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Issue 250
September/October 2008
Indigenous Intelligence: Diverse Solutions for the 21st Century

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Indigenous Integrity
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Building contours to retain soil and water in a Rarámuri community Photograph: Luisa Maffi/terralingua

Building contours to retain soil and water in a Rarámuri community Photograph: Luisa Maffi/terralingua

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Indigenous Integrity

In the context of global warming, native wisdom and knowledge will be required to adapt to the changing environment.

AMONG THE ENGLISH-SPEAKING settler societies – the US, Canada, Australia, New Zealand – an irrational but powerful myth still prevails: divinely inspired colonists wrested lands occupied by native peoples and bestowed the mixed blessings of civilisation on them. The rationalisation for dispossession was and still is that these ‘primitive’ peoples were not making productive use of their lands. What they did not know, and still do not, is that they took over lands that were largely shaped and maintained by Indigenous peoples through extensive and intensive land-care practices that enabled them to not only survive but thrive.

Enter the 21st century. The work of Indigenous dispossession is about to be completed. The last great global land-grab and Indigenous asset-stripping is happening as I write. Land values are dramatically increasing with demand for biofuels, plantation monocultures for carbon offsets, and transfat substitutes such as palm oil. As demand increases, so does the rate of loss of Indigenous land assets and livelihood options. Adding to these losses are further losses of homelands set aside by big environmental NGOs and Third World government elites for conservation reserves and national parks through forced evictions.

Disappearing with this land and its resources is an incalculable wealth of stewardship experience and knowledge. While the developed West is scrambling for solutions to global warming, Indigenous peoples are receiving the brunt of the effects of climate change caused by industrialisation, especially in the Arctic, the Indo-Pacific oceans, high mountain ranges, and arid lands. Ignored in the global debate are Indigenous cultures that have survived and thrived over uncountable generations of ice ages, extensive droughts and floods, and catastrophic fires – while many so-called civilisations have collapsed. This is because native peoples have a proven record of adaptive resilience to environmental change. In North America we call native adaptability ‘Indiangenuity’. It is something the West desperately needs. It is a local, bottom-up process of adapting to the changing environment.

INDIGENOUS PEOPLES PRESENTLY occupy 22% of the Earth’s land surface, steward 80% of remaining biodiversity, and comprise 90% of cultural diversity. These biological riches are still there because native cultures have exercised restraint in harvesting and reciprocity in caring for the resources that sustain life. The native peoples’ worldview is kincentric. Plants and animals are our relatives. They take care of us and so we take care of them as in a family (kin). This kincentric relationship is at the core of the difference between Indigenous cultures and modern developed societies. The Navajo have 348,000 verbs to describe relationships. There are no words in Indigenous languages for domination, hierarchy, or control. These traditional values are still alive, but they are disappearing faster than glacial ice caps are melting.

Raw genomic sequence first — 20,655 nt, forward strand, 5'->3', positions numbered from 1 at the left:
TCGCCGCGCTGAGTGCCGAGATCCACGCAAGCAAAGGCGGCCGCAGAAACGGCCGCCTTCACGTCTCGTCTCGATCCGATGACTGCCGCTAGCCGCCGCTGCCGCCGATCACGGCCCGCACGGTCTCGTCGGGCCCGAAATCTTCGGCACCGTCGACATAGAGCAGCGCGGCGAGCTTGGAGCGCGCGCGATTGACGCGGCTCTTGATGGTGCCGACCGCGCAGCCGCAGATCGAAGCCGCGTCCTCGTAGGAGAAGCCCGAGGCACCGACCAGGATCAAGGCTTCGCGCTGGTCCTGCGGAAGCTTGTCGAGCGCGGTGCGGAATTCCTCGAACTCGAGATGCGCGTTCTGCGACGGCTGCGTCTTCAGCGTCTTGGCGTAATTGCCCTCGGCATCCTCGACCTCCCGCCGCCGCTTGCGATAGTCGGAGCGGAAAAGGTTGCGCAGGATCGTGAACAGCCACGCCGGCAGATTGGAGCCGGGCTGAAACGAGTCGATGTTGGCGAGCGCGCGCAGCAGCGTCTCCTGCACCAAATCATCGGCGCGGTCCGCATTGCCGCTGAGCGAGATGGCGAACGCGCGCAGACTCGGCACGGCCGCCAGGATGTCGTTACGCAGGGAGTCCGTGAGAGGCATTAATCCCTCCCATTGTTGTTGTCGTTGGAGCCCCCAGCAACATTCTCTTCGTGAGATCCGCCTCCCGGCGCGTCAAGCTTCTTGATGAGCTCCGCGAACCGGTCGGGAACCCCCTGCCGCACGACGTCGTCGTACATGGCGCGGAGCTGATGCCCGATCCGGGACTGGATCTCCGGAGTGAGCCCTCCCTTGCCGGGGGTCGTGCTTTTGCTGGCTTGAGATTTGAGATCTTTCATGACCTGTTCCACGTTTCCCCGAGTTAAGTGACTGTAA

THE RIO CONVENTION on Biological Diversity affirmed that Indigenous cultures protect biodiversity and should be compensated for their sustainable practices. But the US-dominated Uruguay round of GATT in the same year effectively shut out Indigenous peoples from any protection or compensation. In the meantime the world is losing viable Indigenous cultures that are the stewards of genetic diversity and a source of wisdom to mitigate climate change. These Indigenous communities have proven capability for sustainable agroecology and agroforestry – something the world needs as an alternative to unsustainable and unaffordable modern agribusiness.

With the loss of Indigenous communities the world will also lose the continuing contributions of native knowledge to natural medicine, sustainable agriculture, commonly eaten natural foods, and fisheries. All of this Indigenous know-how is exploited by multinational corporations, whose short-term development strategies are the root cause of climate chaos and poverty for Indigenous peoples, as well as for other people in general.

Why not hold the big corporations accountable for the damage they inflict on Indigenous peoples who are suffering from climate change that they didn’t cause? Where is the accountability? Why not support Indigenous reserved treaty rights, secure land tenure, co-management of native homelands, and access to traditional resources? All such rights are recognised in existing national and international laws and treaties, but they are simply ignored.

RESTORING RIGHTS OF and respect for Indigenous cultures is not about some romantic return to the past: it is about the survival of all humans on planet Earth and it is about the recovery of the collective heritage of our species. We lose the native wisdom at our peril. •

Dennis Martinez (iprn@snowcrest.net) is founder of the Indigenous Peoples’ Restoration Network, a working group of the Society for Ecological Restoration International, an organisation dedicated to assisting Indigenous peoples in ecocultural restoration. www.ser.org/iprn

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